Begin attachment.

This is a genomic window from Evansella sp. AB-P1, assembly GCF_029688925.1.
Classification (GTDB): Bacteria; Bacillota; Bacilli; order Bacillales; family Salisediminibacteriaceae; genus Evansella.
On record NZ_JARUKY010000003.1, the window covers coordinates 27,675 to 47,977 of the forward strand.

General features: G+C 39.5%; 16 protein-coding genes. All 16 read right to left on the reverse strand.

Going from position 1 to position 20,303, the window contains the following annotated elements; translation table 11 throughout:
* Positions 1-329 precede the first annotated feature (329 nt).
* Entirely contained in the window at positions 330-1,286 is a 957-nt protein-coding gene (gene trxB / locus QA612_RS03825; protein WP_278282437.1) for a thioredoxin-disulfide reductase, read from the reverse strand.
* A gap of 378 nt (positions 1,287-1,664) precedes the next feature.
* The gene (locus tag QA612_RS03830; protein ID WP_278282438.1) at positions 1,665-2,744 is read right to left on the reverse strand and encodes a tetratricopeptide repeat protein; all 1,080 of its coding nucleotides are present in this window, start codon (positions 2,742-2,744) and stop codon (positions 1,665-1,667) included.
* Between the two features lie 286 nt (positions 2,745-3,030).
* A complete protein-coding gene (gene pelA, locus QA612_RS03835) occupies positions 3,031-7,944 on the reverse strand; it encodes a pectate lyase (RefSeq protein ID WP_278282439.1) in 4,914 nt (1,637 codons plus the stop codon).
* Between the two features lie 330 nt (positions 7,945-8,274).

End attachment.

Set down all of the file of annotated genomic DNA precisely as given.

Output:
This is a genomic window from Evansella sp. AB-P1, assembly GCF_029688925.1.
Classification (GTDB): Bacteria; Bacillota; Bacilli; order Bacillales; family Salisediminibacteriaceae; genus Evansella.
On record NZ_JARUKY010000003.1, the window covers coordinates 27,675 to 47,977 of the forward strand.

General features: G+C 39.5%; 16 protein-coding genes. All 16 read right to left on the reverse strand.

Going from position 1 to position 20,303, the window contains the following annotated elements; translation table 11 throughout:
* Positions 1-329 precede the first annotated feature (329 nt).
* Entirely contained in the window at positions 330-1,286 is a 957-nt protein-coding gene (gene trxB / locus QA612_RS03825; protein WP_278282437.1) for a thioredoxin-disulfide reductase, read from the reverse strand.
* A gap of 378 nt (positions 1,287-1,664) precedes the next feature.
* The gene (locus tag QA612_RS03830; protein ID WP_278282438.1) at positions 1,665-2,744 is read right to left on the reverse strand and encodes a tetratricopeptide repeat protein; all 1,080 of its coding nucleotides are present in this window, start codon (positions 2,742-2,744) and stop codon (positions 1,665-1,667) included.
* Between the two features lie 286 nt (positions 2,745-3,030).
* A complete protein-coding gene (gene pelA, locus QA612_RS03835) occupies positions 3,031-7,944 on the reverse strand; it encodes a pectate lyase (RefSeq protein ID WP_278282439.1) in 4,914 nt (1,637 codons plus the stop codon).
* Between the two features lie 330 nt (positions 7,945-8,274).